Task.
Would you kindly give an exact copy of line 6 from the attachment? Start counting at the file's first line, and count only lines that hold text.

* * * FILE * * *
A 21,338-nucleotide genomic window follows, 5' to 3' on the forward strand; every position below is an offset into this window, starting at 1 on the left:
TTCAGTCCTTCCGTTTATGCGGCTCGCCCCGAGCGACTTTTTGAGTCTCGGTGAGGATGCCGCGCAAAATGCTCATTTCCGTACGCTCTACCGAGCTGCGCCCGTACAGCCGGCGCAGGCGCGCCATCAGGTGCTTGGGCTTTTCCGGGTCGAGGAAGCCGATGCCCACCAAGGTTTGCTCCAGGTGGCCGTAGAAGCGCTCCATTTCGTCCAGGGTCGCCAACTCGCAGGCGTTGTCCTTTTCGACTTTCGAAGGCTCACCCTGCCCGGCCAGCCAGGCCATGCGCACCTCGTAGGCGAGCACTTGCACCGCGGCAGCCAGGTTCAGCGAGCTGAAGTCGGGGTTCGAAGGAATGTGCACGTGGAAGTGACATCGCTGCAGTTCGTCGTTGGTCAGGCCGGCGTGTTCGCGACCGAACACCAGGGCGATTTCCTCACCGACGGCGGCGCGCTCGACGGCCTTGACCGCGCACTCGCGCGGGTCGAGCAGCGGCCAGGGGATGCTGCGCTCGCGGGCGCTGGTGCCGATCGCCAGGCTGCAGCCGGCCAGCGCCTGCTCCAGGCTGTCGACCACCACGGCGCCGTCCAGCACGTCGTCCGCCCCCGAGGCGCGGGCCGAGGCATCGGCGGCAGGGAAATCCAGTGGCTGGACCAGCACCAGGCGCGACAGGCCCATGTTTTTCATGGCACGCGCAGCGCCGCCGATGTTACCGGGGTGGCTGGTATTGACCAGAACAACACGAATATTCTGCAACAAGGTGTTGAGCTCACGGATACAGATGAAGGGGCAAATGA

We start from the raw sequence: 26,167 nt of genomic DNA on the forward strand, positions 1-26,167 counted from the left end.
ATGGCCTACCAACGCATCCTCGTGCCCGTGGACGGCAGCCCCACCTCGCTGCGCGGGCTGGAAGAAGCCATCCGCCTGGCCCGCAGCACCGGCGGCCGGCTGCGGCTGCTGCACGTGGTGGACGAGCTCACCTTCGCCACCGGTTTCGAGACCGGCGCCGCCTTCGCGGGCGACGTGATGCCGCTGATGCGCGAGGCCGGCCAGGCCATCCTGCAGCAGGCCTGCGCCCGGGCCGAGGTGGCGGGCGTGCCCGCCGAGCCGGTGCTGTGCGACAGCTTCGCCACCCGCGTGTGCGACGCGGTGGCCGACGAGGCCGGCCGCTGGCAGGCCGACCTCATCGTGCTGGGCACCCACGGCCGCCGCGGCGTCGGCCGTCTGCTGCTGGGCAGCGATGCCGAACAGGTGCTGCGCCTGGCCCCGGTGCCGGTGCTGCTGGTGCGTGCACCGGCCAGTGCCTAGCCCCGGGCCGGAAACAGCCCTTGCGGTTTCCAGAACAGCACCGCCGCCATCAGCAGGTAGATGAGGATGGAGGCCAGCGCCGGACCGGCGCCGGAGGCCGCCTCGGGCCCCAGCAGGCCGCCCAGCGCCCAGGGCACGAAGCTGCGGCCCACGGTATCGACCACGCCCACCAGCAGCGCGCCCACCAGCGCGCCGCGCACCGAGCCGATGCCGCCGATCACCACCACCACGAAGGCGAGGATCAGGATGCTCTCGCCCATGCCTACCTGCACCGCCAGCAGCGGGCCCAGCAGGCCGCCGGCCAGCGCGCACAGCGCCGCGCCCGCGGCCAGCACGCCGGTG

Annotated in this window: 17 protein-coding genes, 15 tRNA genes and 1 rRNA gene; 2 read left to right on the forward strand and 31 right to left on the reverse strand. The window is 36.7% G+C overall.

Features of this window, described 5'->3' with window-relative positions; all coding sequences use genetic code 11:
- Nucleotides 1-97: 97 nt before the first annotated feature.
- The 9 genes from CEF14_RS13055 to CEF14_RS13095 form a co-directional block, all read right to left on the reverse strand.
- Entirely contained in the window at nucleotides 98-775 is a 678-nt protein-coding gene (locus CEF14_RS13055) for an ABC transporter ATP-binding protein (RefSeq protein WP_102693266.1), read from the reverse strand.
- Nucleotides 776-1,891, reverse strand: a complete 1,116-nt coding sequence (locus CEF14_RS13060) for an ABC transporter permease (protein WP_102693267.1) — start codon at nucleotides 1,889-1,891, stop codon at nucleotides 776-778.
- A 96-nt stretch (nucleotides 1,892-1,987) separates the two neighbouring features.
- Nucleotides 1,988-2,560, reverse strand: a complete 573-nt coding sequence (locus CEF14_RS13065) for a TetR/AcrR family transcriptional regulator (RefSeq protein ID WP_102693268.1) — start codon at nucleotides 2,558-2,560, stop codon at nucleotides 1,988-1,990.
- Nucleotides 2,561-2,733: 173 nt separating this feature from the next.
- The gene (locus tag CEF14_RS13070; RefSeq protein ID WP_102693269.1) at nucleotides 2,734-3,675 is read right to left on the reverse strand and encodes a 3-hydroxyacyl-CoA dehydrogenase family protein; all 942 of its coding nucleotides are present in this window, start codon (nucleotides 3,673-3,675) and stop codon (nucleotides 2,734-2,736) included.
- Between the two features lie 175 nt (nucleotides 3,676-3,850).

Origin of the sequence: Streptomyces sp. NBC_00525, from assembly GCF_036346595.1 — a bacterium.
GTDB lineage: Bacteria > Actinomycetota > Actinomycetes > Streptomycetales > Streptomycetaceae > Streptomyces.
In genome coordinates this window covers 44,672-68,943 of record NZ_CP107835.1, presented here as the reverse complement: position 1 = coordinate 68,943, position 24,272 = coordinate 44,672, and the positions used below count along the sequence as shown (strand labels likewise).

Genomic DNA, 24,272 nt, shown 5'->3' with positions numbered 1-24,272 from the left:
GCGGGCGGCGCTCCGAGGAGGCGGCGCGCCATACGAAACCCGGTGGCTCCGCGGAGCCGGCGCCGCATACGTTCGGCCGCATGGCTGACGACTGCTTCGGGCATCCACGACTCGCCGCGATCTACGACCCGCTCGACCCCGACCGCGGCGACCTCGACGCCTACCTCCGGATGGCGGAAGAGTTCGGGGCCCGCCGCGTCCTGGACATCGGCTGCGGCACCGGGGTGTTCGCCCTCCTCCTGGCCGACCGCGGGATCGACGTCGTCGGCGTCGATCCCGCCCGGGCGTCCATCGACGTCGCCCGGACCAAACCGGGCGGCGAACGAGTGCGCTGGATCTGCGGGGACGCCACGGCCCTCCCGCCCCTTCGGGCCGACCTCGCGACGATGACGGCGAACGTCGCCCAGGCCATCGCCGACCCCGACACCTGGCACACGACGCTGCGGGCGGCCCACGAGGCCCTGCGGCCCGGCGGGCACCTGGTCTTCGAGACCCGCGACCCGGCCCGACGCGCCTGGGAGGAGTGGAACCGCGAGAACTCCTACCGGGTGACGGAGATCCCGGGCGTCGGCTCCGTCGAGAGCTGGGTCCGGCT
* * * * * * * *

Features of this window, described 5'->3' with window-relative positions; all coding sequences use genetic code 11: